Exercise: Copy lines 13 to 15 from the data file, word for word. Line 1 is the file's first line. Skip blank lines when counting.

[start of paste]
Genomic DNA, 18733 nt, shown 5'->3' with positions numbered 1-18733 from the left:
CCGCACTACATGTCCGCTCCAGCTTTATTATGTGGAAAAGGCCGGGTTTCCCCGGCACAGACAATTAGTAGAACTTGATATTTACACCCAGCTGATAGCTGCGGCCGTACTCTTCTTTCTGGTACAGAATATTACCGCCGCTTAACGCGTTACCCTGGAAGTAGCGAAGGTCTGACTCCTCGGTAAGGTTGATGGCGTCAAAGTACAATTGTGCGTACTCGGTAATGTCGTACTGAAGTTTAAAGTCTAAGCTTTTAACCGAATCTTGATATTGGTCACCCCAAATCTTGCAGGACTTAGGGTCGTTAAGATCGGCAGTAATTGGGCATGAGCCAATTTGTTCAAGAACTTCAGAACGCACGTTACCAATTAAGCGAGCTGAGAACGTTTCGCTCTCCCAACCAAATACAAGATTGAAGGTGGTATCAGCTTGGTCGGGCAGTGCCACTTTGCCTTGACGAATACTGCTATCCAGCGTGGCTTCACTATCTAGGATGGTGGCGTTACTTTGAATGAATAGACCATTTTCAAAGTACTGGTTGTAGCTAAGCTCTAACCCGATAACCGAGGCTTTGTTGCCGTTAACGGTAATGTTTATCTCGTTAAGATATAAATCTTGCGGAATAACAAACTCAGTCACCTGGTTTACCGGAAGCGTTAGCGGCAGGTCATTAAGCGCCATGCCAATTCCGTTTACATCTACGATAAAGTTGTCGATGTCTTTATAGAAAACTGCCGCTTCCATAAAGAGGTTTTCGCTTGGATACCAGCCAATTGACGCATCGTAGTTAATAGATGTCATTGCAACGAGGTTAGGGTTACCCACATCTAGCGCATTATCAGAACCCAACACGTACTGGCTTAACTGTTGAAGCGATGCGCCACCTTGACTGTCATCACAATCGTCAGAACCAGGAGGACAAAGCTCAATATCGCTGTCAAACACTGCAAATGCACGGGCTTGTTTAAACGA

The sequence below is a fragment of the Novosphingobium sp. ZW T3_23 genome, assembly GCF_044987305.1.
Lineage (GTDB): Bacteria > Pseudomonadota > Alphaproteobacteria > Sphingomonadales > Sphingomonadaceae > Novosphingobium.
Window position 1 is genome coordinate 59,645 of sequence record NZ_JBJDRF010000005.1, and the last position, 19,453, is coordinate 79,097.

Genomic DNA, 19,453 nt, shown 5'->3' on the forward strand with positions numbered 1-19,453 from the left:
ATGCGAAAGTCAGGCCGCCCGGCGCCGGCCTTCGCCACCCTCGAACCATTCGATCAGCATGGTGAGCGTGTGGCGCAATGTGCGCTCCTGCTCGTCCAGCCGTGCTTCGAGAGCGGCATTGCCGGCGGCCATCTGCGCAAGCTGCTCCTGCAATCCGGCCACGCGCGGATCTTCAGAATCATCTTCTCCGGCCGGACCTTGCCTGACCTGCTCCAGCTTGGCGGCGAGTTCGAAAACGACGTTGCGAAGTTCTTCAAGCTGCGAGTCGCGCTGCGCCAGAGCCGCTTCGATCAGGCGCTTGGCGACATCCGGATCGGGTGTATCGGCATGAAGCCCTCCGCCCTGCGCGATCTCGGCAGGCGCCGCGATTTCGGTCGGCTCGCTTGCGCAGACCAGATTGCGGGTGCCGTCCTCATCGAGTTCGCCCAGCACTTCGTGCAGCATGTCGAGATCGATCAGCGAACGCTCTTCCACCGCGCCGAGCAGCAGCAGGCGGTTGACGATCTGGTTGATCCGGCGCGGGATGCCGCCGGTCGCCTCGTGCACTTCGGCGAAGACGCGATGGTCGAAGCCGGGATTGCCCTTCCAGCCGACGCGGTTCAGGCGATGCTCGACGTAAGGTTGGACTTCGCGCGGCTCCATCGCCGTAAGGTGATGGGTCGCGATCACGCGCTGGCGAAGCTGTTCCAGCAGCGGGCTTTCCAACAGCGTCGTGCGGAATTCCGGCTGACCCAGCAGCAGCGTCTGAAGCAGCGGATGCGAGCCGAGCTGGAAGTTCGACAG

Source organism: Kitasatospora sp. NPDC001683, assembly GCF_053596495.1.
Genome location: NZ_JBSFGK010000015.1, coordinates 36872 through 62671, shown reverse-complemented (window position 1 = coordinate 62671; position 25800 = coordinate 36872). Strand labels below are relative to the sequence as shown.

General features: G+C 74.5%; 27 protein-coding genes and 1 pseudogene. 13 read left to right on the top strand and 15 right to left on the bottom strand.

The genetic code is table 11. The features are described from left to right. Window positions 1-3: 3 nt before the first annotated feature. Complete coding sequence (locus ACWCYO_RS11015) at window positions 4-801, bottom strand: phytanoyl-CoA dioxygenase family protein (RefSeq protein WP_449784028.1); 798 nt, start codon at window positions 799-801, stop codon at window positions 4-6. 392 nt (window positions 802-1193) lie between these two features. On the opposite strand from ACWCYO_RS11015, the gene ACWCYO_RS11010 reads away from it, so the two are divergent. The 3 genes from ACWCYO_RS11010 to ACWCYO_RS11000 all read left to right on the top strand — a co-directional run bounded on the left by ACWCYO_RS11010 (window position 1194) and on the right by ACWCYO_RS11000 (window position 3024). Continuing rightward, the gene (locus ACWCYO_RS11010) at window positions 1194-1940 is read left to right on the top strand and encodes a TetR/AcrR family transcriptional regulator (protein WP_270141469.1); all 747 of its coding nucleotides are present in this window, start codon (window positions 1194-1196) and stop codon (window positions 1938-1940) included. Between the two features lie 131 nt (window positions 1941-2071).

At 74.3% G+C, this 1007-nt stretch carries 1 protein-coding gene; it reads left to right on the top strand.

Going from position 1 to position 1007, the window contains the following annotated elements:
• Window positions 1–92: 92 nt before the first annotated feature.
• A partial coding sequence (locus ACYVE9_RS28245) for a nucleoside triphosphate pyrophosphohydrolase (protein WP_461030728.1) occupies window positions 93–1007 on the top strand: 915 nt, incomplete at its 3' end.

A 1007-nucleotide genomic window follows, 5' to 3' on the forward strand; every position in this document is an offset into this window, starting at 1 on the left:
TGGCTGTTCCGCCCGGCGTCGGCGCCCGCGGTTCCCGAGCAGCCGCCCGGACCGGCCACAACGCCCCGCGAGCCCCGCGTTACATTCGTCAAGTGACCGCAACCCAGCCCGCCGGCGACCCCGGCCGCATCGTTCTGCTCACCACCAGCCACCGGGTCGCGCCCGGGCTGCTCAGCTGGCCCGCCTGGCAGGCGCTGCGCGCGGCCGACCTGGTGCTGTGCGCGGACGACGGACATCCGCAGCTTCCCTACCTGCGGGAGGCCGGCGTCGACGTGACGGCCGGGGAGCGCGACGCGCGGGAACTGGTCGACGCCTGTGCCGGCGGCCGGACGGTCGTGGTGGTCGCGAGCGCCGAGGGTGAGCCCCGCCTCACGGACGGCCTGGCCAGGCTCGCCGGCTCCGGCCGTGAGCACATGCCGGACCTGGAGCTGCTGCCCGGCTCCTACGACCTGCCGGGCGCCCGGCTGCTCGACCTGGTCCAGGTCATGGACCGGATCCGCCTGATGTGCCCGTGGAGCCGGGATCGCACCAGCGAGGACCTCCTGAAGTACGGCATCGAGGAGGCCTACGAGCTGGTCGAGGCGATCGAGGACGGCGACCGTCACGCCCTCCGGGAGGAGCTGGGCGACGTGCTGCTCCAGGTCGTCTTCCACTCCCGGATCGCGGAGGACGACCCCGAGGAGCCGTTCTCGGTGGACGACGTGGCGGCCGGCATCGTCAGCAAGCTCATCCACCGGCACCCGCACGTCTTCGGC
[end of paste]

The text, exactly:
Going from position 1 to position 1007, the window contains the following annotated elements:
• Window positions 1–92: 92 nt before the first annotated feature.
• A partial coding sequence (locus ACYVE9_RS28245) for a nucleoside triphosphate pyrophosphohydrolase (protein WP_461030728.1) occupies window positions 93–1007 on the top strand: 915 nt, incomplete at its 3' end.